Jeff Bezos believes that to be successful you must “create more than you consume.” Unfortunately for the environment, the Amazon CEO seems to be taking his advice too literally. British network ITV has found that the e-commerce group is destroying millions of unsold items, counting only Great Britain.
A former employee says Amazon warehouse in Dunfermline had a weekly target of destroying about 130,000 items a week. ITV footage showed smart TVs, laptops, drones, hair dryers and computer disks placed in boxes marked as “smash”. Greenpeace recently surprised Bezos by doing the same in Germany. Amazon did not respond to requests for comment, but the opportunity cost of taking up the scant shelf space is likely the culprit.
However, getting rid of excess material is the antithesis of the concept of a “circular economy”. This concept recognizes the importance of a sustainable economic system and aims to reduce waste by redesigning products and processes to encourage reuse and recycling. Amazon is also odd, given its commitment to eliminating net carbon emissions by 2040, a decade earlier than many large companies.
The remaining laxity is probably due to two gray areas. Amazon’s platform business model makes commitments less easy if two million small and medium-sized businesses selling their products through its portal are overcrowded. Meanwhile, there is no comparable net zero emission target for the circular economy and biodiversity.
This can change. If so-called Scope 3 emissions from a corporate supply chain can be your problem, you can also be wasted. Companies like Unilever and Danone already have goals to reduce single-use plastics. France already prohibits companies from destroying unsold or returned products, and other countries could follow suit. British Prime Minister Boris Johnson said on Wednesday that Amazon’s behavior was “strange and unacceptable”.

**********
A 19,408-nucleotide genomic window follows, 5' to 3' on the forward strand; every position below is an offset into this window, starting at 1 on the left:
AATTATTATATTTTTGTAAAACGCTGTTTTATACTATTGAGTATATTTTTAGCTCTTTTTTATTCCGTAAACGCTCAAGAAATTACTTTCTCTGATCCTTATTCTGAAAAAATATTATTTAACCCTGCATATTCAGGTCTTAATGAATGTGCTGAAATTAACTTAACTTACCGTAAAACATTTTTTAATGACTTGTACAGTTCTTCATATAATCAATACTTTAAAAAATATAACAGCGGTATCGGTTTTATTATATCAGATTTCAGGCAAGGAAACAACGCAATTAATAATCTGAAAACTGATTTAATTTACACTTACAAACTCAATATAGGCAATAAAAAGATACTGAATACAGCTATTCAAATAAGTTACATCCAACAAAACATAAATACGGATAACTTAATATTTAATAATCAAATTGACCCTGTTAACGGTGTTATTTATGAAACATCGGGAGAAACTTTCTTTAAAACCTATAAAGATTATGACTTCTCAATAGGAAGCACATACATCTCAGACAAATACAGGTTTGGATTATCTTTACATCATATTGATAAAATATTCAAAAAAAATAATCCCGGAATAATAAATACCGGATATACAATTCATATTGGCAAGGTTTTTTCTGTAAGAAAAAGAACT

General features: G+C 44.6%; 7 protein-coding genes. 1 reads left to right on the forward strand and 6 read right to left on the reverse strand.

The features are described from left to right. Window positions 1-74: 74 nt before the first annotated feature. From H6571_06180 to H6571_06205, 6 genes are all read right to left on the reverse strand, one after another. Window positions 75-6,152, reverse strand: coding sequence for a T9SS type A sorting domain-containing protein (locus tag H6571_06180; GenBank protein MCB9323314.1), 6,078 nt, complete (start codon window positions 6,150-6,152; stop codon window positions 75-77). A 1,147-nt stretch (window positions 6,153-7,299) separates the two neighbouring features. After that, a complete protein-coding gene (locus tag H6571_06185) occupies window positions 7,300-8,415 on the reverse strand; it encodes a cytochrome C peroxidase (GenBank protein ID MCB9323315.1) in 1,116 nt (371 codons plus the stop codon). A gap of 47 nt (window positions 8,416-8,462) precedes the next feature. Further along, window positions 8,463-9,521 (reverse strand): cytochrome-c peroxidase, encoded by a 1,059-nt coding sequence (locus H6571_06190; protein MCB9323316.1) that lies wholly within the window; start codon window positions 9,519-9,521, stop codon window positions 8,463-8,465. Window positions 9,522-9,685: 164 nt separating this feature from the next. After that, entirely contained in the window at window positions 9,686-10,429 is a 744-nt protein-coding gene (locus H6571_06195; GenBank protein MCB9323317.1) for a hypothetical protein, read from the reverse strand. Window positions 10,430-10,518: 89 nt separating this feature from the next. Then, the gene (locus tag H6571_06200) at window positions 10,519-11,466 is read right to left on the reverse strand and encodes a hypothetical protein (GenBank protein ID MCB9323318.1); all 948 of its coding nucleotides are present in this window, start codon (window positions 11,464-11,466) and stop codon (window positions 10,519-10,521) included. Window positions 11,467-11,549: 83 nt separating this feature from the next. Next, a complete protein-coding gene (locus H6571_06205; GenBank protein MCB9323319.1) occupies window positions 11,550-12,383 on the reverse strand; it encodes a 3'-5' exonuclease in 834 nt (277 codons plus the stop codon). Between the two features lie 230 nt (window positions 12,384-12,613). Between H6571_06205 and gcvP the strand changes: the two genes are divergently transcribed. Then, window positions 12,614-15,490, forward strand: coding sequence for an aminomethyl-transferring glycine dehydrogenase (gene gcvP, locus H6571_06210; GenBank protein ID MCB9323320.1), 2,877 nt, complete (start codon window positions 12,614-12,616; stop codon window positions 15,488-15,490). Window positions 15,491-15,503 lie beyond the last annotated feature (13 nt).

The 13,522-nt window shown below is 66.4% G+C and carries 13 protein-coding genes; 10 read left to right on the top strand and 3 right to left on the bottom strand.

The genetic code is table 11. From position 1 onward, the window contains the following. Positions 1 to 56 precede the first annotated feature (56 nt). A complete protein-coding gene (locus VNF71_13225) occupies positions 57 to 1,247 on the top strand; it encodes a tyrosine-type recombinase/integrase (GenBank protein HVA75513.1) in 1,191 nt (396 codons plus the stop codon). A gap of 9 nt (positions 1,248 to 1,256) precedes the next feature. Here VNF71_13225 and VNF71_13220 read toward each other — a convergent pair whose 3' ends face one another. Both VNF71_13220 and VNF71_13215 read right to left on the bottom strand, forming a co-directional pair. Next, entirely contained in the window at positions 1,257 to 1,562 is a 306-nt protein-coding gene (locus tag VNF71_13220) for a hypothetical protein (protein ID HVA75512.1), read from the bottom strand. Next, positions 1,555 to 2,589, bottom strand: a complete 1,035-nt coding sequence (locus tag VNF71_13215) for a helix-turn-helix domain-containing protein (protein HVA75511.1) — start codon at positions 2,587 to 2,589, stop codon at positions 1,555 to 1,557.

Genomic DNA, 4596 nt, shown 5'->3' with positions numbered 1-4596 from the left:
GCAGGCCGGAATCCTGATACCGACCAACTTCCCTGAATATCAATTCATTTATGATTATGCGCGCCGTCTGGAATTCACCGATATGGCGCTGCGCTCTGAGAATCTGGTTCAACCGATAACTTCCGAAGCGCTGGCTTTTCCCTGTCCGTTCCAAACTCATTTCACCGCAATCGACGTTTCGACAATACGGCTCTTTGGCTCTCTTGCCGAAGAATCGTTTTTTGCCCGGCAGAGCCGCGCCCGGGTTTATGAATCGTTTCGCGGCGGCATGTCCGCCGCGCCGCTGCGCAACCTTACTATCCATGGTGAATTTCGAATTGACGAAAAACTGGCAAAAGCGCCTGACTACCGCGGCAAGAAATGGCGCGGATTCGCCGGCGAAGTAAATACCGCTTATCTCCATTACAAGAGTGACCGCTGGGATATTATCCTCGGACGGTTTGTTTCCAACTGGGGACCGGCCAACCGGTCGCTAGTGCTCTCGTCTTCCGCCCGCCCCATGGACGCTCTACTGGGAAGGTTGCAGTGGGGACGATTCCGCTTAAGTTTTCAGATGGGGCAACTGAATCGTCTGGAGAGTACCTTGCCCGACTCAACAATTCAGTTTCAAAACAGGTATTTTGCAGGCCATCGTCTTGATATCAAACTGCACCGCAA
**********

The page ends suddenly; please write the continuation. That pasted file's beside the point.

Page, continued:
The lack of a target similar to the net-zero emissions target could also be overcome. A good start would be to provide transparent digital information about the waste of products that Amazon stores to third parties. This would allow the commitment to reduce the problem.
Amazon may wait for the current controversy to subside. However, the Ellen MacArthur Foundation says that AUMs in public equity funds focus more on the circular economy than multiplying them by more than 20 to reach $7 billion, between December 2019 and March 2021. It doesn’t seem like a continuing problem to go away.
The authors are columnists for Reuters. opinions are yours. Translation Carlos Gomez DownIt’s a responsibility five days
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